Type 2 Diabetes

Type 2 Diabetes Explained

Type 2 DiabetesIn the US we have an unhealthy relationship with food. And it is in fact true that the very food you eat can either add to or take years from your life span. But to really drive this point home here is some food for thought.

If you really want to change the course of diabetes and the implications that it can have you have to understand several things. But before I get to that, I have to say that diabetes, much like cancer and many of the other diseases out there come down to nutrition. Eat the wrong foods and you’ll pay the price and therefore a diabetes diet is very important.

Type 2 Diabetes Is Different

First, let me make one thing clear. If you have Type 1 diabetes, you have an autoimmune disease where the pancreas produces little to no insulin.

There is a test that a physician will order called a c-peptide test to measure the amount of insulin that your pancreas is producing. Not all doctors know about this test as I have advised numerous family practitioners to order this test and why it is important.

Normal C-peptide levels range from 0.5-2.0 ng/ml. Anything under the 0.5 ng/ml mark means that a person who is diabetic is producing little to no insulin. From here a physician will usually start diabetes treatment by choosing drugs that are insulin secretogogues (cause the pancreas to produce more insulin) or insulin injections.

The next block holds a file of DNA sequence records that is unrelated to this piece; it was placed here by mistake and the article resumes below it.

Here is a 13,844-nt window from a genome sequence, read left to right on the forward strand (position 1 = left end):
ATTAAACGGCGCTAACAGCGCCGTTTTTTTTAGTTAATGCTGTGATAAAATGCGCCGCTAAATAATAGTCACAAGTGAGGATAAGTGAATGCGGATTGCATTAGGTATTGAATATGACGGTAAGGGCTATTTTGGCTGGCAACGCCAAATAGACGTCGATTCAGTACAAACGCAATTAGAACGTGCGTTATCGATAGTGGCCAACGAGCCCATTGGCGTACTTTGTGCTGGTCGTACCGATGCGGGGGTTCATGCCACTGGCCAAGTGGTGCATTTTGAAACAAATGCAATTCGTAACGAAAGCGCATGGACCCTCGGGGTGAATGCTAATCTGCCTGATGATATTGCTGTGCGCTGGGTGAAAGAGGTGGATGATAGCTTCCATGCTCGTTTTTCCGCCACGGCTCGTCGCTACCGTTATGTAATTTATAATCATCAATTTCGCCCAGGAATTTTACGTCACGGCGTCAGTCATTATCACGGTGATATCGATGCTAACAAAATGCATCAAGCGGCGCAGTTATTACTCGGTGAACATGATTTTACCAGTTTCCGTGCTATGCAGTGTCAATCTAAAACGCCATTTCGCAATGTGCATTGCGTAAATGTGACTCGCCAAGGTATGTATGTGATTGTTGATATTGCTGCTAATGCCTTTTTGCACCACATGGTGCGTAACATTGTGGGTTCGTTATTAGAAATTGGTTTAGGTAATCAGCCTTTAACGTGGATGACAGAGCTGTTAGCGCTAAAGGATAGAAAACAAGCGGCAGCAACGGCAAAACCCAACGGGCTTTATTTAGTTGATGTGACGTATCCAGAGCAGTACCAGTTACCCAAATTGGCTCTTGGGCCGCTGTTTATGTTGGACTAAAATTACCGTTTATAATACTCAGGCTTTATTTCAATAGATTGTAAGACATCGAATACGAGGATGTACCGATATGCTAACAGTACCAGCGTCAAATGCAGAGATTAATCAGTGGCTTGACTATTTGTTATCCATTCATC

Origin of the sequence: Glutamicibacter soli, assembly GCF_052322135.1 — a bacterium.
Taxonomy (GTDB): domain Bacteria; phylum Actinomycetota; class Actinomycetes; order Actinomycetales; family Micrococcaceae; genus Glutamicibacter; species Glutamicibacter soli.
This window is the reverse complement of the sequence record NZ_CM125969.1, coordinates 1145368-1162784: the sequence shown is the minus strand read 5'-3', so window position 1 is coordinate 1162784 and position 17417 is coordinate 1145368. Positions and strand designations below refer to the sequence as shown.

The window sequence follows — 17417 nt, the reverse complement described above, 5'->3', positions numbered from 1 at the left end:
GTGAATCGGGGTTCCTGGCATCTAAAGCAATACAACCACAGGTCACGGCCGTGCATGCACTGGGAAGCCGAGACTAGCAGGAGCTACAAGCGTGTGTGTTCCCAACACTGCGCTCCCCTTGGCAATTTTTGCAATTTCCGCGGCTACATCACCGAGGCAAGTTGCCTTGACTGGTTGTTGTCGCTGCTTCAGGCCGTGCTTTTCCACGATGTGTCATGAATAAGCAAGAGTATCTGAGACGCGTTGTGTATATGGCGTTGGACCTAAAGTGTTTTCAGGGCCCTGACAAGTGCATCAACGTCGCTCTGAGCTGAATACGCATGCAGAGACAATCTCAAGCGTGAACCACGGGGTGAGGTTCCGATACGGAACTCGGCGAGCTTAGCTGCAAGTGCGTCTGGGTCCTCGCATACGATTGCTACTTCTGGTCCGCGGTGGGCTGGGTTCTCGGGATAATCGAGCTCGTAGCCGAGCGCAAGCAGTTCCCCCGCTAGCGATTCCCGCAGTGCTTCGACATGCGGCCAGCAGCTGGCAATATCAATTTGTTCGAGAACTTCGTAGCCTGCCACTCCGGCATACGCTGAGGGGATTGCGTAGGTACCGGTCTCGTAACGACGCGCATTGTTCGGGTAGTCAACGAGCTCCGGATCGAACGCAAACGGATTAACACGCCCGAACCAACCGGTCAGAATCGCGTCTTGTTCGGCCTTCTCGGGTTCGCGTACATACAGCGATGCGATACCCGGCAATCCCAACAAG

A physician may also choose to prescribe insulin sensitizers for the patient who may be insulin resistant and have normal or slightly above normal c-peptide levels.

If a person is Type 1, they’d fall into the little to no insulin category and diabetes treatment would involve insulin injections to control their blood sugar. But with Type 2 diabetes it is a situation where your cells are usually resistant to insulin.

Type 2 Diabetes Important Information

Insulin is the hormone that is responsible for reducing your blood sugar. And by the way, 90-95% of the population in the US has Type 2 diabetes. In other words, your cells don’t respond properly to insulin. But with proper diet we know that we can greatly affect this, which is good news.

There are a number of factors that lead to insulin resistance. In a Type 2 diabetic, insulin resistance is the first things to take place before high blood sugar, which in medical terms is called hyperglycemia. So the first step is to reverse insulin resistance and this is totally doable with diet.

With a Type 1 diabetic, it is a different story and while food can control and manage blood sugar, ultimately they need daily injections of the hormone insulin. But with diabetes type 2 if you want to reduce the underlying cause of insulin resistance you can do it by losing weight, choosing the right foods, and increasing your physical activity.

Prior to using any of this material, please consult with your physician.

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